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Adam, Z., Department of Agricultural Botany, Hebrew University of Jerusalem, Rehovot 76100, Israel
Adamska, I., Department of Agricultural Botany, Hebrew University of Jerusalem, Rehovot 76100, Israel
Nakabayashi, K., Department of Agricultural Botany, Hebrew University of Jerusalem, Rehovot 76100, Israel
Ostersetzer, O., Department of Agricultural Botany, Hebrew University of Jerusalem, Rehovot 76100, Israel
Haussuhl, K., Department of Agricultural Botany, Hebrew University of Jerusalem, Rehovot 76100, Israel
Manuell, A., Department of Agricultural Botany, Hebrew University of Jerusalem, Rehovot 76100, Israel
Zheng, B., Department of Agricultural Botany, Hebrew University of Jerusalem, Rehovot 76100, Israel
Vallon, O., Department of Agricultural Botany, Hebrew University of Jerusalem, Rehovot 76100, Israel
Rodermel, S.R., Department of Agricultural Botany, Hebrew University of Jerusalem, Rehovot 76100, Israel
Shinozaki, K., Department of Agricultural Botany, Hebrew University of Jerusalem, Rehovot 76100, Israel
Clarke, A.K., Department of Agricultural Botany, Hebrew University of Jerusalem, Rehovot 76100, Israel
The identity and scope of chloroplast and mitochondrial proteases in higher plants has only started to become apparent in recent years. Biochemical and molecular studies suggested the existence of Clp, FtsH, and DegP proteases in chloroplasts, and a Lon protease in mitochondria, although currently the full extent of their role in organellar biogenesis and function remains poorly understood. Rapidly accumulating DNA sequence data, especially from Arabidopsis, has revealed that these proteolytic enzymes are found in plant cells in multiple isomeric forms. As a consequence, a systematic approach was taken to catalog all these isomers, to predict their intracellular location and putative processing sites, and to propose a standard nomenclature to avoid confusion and facilitate scientific communication. For the Clp protease most of the ClpP isomers are found in chloroplasts, whereas one is mitochondrial. Of the ATPase subunits, the one ClpD and two ClpC isomers are located in chloroplasts, whereas both ClpX isomers are present in mitochondria. Isomers of the Lon protease are predicted in both compartments, as are the different forms of FtsH protease. DegP, the least characterized protease in plant cells, has the most number of isomers and they are predicted to localize in several cell compartments. These predictions, along with the proposed nomenclature, will serve as a framework for future studies of all four families of proteases and their individual isomers.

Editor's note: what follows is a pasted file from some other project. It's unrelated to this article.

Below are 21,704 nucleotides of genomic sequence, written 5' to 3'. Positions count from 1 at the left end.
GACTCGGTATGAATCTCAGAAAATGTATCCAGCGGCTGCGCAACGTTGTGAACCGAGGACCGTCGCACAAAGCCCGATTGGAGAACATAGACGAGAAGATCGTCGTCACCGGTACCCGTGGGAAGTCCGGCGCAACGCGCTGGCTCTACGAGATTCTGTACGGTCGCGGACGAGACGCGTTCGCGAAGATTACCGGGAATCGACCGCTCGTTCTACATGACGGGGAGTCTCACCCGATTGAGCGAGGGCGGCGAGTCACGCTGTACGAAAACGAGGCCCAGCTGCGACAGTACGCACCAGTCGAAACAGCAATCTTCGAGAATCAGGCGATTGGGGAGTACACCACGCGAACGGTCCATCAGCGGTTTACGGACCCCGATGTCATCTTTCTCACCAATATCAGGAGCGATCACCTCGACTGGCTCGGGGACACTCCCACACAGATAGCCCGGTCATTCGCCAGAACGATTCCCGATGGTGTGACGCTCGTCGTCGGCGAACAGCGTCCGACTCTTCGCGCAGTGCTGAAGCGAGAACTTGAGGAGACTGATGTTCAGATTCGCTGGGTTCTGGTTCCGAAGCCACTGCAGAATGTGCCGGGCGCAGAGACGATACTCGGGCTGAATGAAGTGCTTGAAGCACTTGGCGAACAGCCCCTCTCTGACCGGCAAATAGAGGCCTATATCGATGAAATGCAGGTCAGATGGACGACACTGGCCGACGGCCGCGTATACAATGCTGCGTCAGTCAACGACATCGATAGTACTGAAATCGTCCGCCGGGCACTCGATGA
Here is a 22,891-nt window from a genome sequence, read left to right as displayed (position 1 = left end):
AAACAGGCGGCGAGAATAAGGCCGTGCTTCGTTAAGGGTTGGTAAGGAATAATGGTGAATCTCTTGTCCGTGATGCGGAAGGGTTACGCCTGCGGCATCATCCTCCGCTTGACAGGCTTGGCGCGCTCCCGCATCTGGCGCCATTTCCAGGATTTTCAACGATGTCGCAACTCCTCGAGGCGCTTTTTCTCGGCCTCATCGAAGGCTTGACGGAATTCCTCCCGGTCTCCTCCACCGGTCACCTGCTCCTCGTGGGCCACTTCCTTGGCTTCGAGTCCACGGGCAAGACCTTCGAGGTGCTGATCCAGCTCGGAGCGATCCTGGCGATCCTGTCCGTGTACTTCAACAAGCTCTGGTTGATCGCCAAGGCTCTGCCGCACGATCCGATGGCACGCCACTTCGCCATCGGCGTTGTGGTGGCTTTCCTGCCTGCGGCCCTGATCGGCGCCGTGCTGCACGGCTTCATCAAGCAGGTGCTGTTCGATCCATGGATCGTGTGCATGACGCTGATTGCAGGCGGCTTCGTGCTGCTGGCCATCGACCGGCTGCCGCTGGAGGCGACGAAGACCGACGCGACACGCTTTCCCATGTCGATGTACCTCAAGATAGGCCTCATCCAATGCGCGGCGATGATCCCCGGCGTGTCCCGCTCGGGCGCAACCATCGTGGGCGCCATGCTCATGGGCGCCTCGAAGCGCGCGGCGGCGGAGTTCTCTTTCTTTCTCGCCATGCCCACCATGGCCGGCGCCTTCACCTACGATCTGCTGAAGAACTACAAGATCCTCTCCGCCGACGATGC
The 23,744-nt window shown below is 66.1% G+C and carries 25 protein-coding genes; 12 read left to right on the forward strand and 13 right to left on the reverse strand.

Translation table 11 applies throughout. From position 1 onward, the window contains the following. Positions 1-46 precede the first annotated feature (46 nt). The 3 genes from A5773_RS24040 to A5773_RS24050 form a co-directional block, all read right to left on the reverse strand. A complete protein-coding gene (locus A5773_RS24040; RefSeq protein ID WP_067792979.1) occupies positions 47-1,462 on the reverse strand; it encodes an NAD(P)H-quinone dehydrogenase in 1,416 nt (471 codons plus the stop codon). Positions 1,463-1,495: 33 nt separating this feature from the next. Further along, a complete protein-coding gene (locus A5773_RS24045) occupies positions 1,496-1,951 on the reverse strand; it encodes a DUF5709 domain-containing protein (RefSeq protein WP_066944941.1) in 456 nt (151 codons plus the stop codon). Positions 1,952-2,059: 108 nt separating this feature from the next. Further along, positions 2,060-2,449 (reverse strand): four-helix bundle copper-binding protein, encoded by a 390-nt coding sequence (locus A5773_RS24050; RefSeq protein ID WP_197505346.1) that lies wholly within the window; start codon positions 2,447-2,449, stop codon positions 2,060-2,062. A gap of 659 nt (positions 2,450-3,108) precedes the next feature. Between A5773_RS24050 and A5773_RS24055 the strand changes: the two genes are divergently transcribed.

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תנאי שימוש
Chloroplast and mitochondrial proteases in Arabidopsis. A proposed nomenclature
125
Adam, Z., Department of Agricultural Botany, Hebrew University of Jerusalem, Rehovot 76100, Israel
Adamska, I., Department of Agricultural Botany, Hebrew University of Jerusalem, Rehovot 76100, Israel
Nakabayashi, K., Department of Agricultural Botany, Hebrew University of Jerusalem, Rehovot 76100, Israel
Ostersetzer, O., Department of Agricultural Botany, Hebrew University of Jerusalem, Rehovot 76100, Israel
Haussuhl, K., Department of Agricultural Botany, Hebrew University of Jerusalem, Rehovot 76100, Israel
Manuell, A., Department of Agricultural Botany, Hebrew University of Jerusalem, Rehovot 76100, Israel
Zheng, B., Department of Agricultural Botany, Hebrew University of Jerusalem, Rehovot 76100, Israel
Vallon, O., Department of Agricultural Botany, Hebrew University of Jerusalem, Rehovot 76100, Israel
Rodermel, S.R., Department of Agricultural Botany, Hebrew University of Jerusalem, Rehovot 76100, Israel
Shinozaki, K., Department of Agricultural Botany, Hebrew University of Jerusalem, Rehovot 76100, Israel
Clarke, A.K., Department of Agricultural Botany, Hebrew University of Jerusalem, Rehovot 76100, Israel
Chloroplast and mitochondrial proteases in Arabidopsis. A proposed nomenclature
The identity and scope of chloroplast and mitochondrial proteases in higher plants has only started to become apparent in recent years. Biochemical and molecular studies suggested the existence of Clp, FtsH, and DegP proteases in chloroplasts, and a Lon protease in mitochondria, although currently the full extent of their role in organellar biogenesis and function remains poorly understood. Rapidly accumulating DNA sequence data, especially from Arabidopsis, has revealed that these proteolytic enzymes are found in plant cells in multiple isomeric forms. As a consequence, a systematic approach was taken to catalog all these isomers, to predict their intracellular location and putative processing sites, and to propose a standard nomenclature to avoid confusion and facilitate scientific communication. For the Clp protease most of the ClpP isomers are found in chloroplasts, whereas one is mitochondrial. Of the ATPase subunits, the one ClpD and two ClpC isomers are located in chloroplasts, whereas both ClpX isomers are present in mitochondria. Isomers of the Lon protease are predicted in both compartments, as are the different forms of FtsH protease. DegP, the least characterized protease in plant cells, has the most number of isomers and they are predicted to localize in several cell compartments. These predictions, along with the proposed nomenclature, will serve as a framework for future studies of all four families of proteases and their individual isomers.
Scientific Publication
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